Chasing the Sun: Enjoying Mala Beach Responsibly

Your Guide to the French Riviera's Best

The coastline of southeastern France is known as “the French Riviera.” The splendor and beauty of this area are well-known all over the world. Here, you can find the glamorous cities of Cannes and Saint Tropez. However, we find the natural scenery to be the most stunning aspect of this region in France.

La Mala Natural Reserve is one of the most beautiful spots to spend a day. The little bay is framed by towering cliffs, and its blue waters range from dark to light. Learn about the French Riviera’s best-kept secret, La Mala Beach.

Plage Mala at Cap d’Ail epitomizes the French Riviera with its turquoise waves, soft pebble beach, towering cliffs, and lively beach bar. A day on a sunbed will cost you 30 euros, but you may relax for free on the soft sand and stones of the beach.

Enjoy the warm, crystal-clear waters of the beach all to yourself. Stop by one of the many coastal eateries or pubs for a refreshing beverage or tasty meal. Jump from the moored pier in the center of the cove. Relax and take in the breathtaking scenery of this French Riviera treasure.

Mala Beach
Mala Beach

Please remember to pack the following necessities when visiting Mala Beach:

  1. Beach mat to lay beneath your large towel so that you’re not directly resting on the scorching sand or rocks.
  2. Sun protection, as the sun in the south of France, is no joke. Always remember to reapply, especially after being in the water.
  3. Water in order to maintain optimal hydration levels. Don’t let the bright sun give you a headache or cause sunstroke.
  4. Despite the nearby train tracks, this beach—widely regarded as the best on the French Riviera—is peaceful. If you want to avoid the crowds, it’s best to get there early. Clear water for swimming is most reliably found in oceans with broad perimeters. The dark, chilly water you observe at the cliffs’ edge shouldn’t come as a surprise.
  5. The Mediterranean is home to a number of freshwater sources. The salt of the ocean prevents fresh water from reaching depths of more than a few millimeters below the surface. Everyone of any age may enjoy the water and the view from a pontoon. In the off-season, the area is deserted and untamed, making it ideal for long walks and fishing.
View of Mala Beach
View of Mala Beach

Facilities at Mala Beach

The roughly 200-meter-long beach is split in two. The areas furthest west, closer to Eze and Nice, are more rocky. There currently isn’t anything located there. It doesn’t take long for the sun to rise in the morning. The opposite side of Monaco, on the east, is shaded for much of the morning by the hill on which the historic Hotel Eden now stands.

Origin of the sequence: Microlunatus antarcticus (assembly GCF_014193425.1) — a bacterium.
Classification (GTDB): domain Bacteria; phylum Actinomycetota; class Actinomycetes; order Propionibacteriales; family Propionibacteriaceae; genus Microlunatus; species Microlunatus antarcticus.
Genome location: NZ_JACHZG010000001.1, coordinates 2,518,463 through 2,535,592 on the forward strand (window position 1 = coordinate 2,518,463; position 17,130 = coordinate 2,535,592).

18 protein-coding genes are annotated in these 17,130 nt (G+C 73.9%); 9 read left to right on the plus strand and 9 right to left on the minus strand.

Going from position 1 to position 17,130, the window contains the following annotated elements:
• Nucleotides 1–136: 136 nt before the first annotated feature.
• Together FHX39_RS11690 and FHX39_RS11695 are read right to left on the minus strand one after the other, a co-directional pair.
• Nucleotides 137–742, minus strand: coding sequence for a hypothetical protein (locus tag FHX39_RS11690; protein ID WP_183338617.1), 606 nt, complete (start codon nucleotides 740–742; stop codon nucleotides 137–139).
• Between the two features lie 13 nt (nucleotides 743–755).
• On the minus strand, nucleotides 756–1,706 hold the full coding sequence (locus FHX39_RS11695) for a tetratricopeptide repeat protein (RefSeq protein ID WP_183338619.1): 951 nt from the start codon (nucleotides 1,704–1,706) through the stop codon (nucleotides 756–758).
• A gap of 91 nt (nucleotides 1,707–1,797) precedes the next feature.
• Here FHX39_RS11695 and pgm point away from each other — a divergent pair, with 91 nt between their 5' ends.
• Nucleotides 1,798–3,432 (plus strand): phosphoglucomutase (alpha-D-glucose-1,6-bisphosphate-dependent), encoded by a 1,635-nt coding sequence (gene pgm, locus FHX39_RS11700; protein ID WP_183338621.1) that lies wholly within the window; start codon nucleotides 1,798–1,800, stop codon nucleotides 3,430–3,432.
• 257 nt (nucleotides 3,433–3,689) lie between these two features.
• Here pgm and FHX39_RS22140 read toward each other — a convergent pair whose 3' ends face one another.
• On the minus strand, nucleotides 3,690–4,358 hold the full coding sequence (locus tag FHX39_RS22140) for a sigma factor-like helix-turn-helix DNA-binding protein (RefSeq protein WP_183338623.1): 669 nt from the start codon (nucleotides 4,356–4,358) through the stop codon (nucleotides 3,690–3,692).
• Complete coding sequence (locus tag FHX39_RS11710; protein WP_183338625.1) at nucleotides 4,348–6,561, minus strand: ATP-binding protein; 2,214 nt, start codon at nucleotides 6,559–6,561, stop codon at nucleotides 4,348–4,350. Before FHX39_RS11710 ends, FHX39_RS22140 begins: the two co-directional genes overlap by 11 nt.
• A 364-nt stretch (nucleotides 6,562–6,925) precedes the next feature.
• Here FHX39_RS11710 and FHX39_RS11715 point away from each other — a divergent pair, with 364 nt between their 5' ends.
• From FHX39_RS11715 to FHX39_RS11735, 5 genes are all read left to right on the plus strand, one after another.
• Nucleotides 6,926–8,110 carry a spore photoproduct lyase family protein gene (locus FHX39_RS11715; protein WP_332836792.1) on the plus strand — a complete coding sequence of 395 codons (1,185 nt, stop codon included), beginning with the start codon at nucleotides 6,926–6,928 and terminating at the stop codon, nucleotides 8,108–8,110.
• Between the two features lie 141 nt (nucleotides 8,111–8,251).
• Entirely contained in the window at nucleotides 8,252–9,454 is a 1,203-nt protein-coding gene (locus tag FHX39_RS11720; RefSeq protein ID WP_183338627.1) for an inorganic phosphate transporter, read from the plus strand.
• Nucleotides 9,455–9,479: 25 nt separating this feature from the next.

A section of the beach has been designated as a jellyfish-free zone. From June through September, municipal lifeguards (MNS) keep an eye on swimmers, and a first aid station (CRS) is on hand in July and August. As may be seen in the pictures of Mala Beach, two beach businesses (a restaurant, a bar, and a tiny beach shop) provide beds with matching umbrellas.

Individually owned and extremely modest sheds lie against the hillside. There are also public restrooms and showers available for use.

Mala Beach, Frence
Mala Beach, Frence

How to get to Mala Beach?

Plage Mala is easily accessible by both bus and train. From the harbor, get Bus 100 and get off at the Beaverbrook stop. Locate the “Plage de la Mala” markers and follow them up the slightly steep route.

From Nice’s main station, board a train bound for Monaco and alight at the Cap d’Ail stop. When you leave the railway station, head left through the parking lot and then left again into the tunnel, where you’ll find a set of steps.

To reach the river, one must first cross the road and then descend further stairs. If you take a right, you’ll reach the beach in a pleasant 10 minutes’ stroll.

Mala Beach in Frence
Mala Beach in Frence


Mala Plage is the most popular and picturesque beach in all of Cap d’Ail and the Riviera. This beautiful length of white sand and pebbles is bookended on each end by the green Cap Mala and the sharply rising cliffs. Since there aren’t any nearby harbors, the water in the ocean is always pristine. This semicircle of Mediterranean vegetation, with views out over the gently lapping ocean, is typical of Cote d’Azur relaxing.

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